Dealing with a lot of variables



  • How to keep things organized when a lot of variables come into play?

    For instance, when you need an search engine. You need a lot of variabeles to narrow the results down.

    So many variabeles come into play, it gets difficult to see the woods through the trees.

    Especially when variable names like these are used:

                Get psMakeId_1          to gsMakeId_1
                Get psMakeId_2          to gsMakeId_2
                Get psMakeId_3          to gsMakeId_3
                Get psConstructionId_1  to gsConstructionId_1
                Get psConstructionId_2  to gsConstructionId_2
                Get psConstructionId_3  to gsConstructionId_3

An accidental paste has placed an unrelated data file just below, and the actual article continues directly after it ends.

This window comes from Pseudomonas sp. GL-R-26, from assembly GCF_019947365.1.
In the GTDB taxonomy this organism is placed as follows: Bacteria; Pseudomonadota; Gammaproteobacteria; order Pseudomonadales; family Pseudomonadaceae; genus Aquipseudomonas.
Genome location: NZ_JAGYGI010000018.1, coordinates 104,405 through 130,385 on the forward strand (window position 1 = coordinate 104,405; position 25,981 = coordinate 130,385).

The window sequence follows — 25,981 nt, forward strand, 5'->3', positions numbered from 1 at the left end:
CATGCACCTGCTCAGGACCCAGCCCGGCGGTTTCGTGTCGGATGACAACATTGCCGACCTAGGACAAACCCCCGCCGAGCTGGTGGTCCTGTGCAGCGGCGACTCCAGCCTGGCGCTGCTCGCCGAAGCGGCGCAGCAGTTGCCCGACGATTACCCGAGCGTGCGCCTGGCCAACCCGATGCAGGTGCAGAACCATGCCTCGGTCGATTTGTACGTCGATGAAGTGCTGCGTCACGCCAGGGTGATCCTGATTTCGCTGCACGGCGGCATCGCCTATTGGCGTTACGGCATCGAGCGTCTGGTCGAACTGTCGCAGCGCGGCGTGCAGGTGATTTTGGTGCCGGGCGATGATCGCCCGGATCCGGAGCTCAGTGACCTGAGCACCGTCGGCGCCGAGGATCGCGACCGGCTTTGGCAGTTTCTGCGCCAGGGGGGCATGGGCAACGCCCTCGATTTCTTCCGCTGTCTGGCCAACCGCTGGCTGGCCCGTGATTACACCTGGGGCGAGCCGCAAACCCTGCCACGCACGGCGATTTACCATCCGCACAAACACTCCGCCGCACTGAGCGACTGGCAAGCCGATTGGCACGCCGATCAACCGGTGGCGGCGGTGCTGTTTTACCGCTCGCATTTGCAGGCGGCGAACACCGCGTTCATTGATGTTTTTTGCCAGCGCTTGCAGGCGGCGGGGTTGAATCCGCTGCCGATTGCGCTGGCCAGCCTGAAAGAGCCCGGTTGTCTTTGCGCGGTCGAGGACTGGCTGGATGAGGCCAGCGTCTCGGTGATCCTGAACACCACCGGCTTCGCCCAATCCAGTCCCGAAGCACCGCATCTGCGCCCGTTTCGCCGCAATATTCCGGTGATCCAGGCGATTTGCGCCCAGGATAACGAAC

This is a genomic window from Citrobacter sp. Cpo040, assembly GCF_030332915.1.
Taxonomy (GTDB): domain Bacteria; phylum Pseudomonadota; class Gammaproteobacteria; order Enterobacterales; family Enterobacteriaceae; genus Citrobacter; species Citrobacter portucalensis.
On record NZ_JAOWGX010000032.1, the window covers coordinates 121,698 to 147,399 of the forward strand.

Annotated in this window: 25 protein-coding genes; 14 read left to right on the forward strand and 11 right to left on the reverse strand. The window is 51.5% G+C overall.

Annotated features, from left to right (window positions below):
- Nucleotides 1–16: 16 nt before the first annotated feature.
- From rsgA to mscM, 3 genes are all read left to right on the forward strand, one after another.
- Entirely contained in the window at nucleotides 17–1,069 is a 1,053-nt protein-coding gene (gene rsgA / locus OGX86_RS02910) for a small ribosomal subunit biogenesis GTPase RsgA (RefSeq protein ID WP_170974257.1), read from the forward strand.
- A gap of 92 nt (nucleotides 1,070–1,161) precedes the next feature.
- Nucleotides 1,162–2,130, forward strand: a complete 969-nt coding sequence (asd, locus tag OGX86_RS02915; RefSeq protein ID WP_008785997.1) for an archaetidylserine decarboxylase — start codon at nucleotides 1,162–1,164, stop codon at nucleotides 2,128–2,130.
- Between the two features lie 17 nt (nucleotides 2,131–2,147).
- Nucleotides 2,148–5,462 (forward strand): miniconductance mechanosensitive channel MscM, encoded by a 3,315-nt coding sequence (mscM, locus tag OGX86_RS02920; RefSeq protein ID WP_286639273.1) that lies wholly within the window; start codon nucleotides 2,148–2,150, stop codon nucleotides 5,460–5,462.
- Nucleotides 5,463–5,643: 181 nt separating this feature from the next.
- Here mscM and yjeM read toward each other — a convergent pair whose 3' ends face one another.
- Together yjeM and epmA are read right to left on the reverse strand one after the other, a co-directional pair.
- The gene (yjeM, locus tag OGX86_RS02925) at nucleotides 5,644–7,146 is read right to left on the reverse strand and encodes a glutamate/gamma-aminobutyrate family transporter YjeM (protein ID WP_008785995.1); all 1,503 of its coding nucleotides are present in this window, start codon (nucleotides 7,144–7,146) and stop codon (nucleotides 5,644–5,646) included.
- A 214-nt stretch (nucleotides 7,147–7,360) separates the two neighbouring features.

Get psConstructionId_4  to gsConstructionId_4
                Get psConstructionId_5  to gsConstructionId_5
                Get psConstructionId_6  to gsConstructionId_6

    Or is it just me?

    Is there any design method or something to keep things organized? Schematics or something?



  • I would recommend using fixed-size arrays (i.e. int psMakeId[3], gsMakeId[3], psConstructionId[6], gsConstructionId[6] etc.) instead of a multitude of variables and then use memcpy to copy them instead of using multiple assignments.

    BTW, the example you posted looks REALLY alarming.



  • Why do you need so many variables?  Without knowing all the details, it looks like you could simplify thing by using some type of collection.